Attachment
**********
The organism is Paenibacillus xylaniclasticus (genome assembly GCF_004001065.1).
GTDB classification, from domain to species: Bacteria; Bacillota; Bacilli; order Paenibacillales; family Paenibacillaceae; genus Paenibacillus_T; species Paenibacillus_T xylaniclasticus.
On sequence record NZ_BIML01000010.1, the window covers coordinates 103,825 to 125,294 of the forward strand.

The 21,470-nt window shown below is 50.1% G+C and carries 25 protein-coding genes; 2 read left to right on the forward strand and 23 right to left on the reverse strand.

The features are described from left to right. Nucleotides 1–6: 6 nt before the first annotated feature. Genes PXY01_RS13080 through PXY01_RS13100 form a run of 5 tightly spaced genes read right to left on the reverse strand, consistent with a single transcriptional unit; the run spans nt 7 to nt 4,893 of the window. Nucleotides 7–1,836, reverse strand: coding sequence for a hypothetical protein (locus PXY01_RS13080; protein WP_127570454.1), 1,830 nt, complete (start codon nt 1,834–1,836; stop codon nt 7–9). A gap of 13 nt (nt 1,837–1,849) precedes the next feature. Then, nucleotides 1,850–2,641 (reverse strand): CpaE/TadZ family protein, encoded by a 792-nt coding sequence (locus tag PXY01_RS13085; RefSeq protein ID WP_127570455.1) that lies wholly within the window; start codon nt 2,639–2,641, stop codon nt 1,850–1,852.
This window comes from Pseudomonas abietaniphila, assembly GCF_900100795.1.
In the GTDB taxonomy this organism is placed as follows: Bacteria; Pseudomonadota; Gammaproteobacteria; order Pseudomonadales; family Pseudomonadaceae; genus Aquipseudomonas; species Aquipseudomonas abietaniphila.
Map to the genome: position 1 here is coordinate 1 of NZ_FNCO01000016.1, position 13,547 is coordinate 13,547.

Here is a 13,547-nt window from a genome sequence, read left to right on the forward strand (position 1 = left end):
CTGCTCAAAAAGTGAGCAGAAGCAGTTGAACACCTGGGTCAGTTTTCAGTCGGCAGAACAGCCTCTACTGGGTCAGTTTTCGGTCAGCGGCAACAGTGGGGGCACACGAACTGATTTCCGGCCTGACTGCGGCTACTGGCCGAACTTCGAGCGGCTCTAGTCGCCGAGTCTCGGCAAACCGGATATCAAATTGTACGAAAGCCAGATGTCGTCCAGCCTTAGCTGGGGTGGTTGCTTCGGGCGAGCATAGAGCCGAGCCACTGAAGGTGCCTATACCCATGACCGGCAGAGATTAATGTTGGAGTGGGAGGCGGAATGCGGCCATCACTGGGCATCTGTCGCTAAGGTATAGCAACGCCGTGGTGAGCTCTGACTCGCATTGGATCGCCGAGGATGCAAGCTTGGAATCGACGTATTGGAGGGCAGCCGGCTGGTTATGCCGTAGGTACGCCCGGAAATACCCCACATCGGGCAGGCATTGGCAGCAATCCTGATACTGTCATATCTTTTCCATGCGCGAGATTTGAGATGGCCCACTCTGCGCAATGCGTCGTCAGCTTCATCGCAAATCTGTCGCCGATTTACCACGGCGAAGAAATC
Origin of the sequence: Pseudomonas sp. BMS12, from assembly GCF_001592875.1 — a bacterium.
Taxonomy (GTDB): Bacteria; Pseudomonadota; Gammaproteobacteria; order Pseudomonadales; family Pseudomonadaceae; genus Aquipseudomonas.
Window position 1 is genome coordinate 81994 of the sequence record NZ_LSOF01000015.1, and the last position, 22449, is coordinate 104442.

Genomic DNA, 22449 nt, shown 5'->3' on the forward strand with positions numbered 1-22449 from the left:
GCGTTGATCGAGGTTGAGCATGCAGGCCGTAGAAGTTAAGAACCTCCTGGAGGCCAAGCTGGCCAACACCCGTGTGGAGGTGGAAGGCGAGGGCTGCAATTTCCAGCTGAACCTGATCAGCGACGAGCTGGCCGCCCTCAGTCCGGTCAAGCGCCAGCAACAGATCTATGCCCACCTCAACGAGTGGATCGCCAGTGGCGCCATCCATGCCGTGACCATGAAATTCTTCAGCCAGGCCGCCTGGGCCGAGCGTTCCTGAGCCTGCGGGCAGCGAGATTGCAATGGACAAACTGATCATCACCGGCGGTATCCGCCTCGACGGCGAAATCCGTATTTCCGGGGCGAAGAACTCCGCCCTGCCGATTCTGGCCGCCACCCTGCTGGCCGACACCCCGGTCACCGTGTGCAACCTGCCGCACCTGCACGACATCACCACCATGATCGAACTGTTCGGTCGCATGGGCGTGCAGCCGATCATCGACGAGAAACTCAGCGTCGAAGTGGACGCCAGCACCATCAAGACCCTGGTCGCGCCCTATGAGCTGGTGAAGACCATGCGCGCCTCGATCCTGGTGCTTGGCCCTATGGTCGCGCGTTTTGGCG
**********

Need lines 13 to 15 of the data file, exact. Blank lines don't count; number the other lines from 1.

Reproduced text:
Window position 1 is genome coordinate 81994 of the sequence record NZ_LSOF01000015.1, and the last position, 22449, is coordinate 104442.

Genomic DNA, 22449 nt, shown 5'->3' on the forward strand with positions numbered 1-22449 from the left:
GCGTTGATCGAGGTTGAGCATGCAGGCCGTAGAAGTTAAGAACCTCCTGGAGGCCAAGCTGGCCAACACCCGTGTGGAGGTGGAAGGCGAGGGCTGCAATTTCCAGCTGAACCTGATCAGCGACGAGCTGGCCGCCCTCAGTCCGGTCAAGCGCCAGCAACAGATCTATGCCCACCTCAACGAGTGGATCGCCAGTGGCGCCATCCATGCCGTGACCATGAAATTCTTCAGCCAGGCCGCCTGGGCCGAGCGTTCCTGAGCCTGCGGGCAGCGAGATTGCAATGGACAAACTGATCATCACCGGCGGTATCCGCCTCGACGGCGAAATCCGTATTTCCGGGGCGAAGAACTCCGCCCTGCCGATTCTGGCCGCCACCCTGCTGGCCGACACCCCGGTCACCGTGTGCAACCTGCCGCACCTGCACGACATCACCACCATGATCGAACTGTTCGGTCGCATGGGCGTGCAGCCGATCATCGACGAGAAACTCAGCGTCGAAGTGGACGCCAGCACCATCAAGACCCTGGTCGCGCCCTATGAGCTGGTGAAGACCATGCGCGCCTCGATCCTGGTGCTTGGCCCTATGGTCGCGCGTTTTGGCG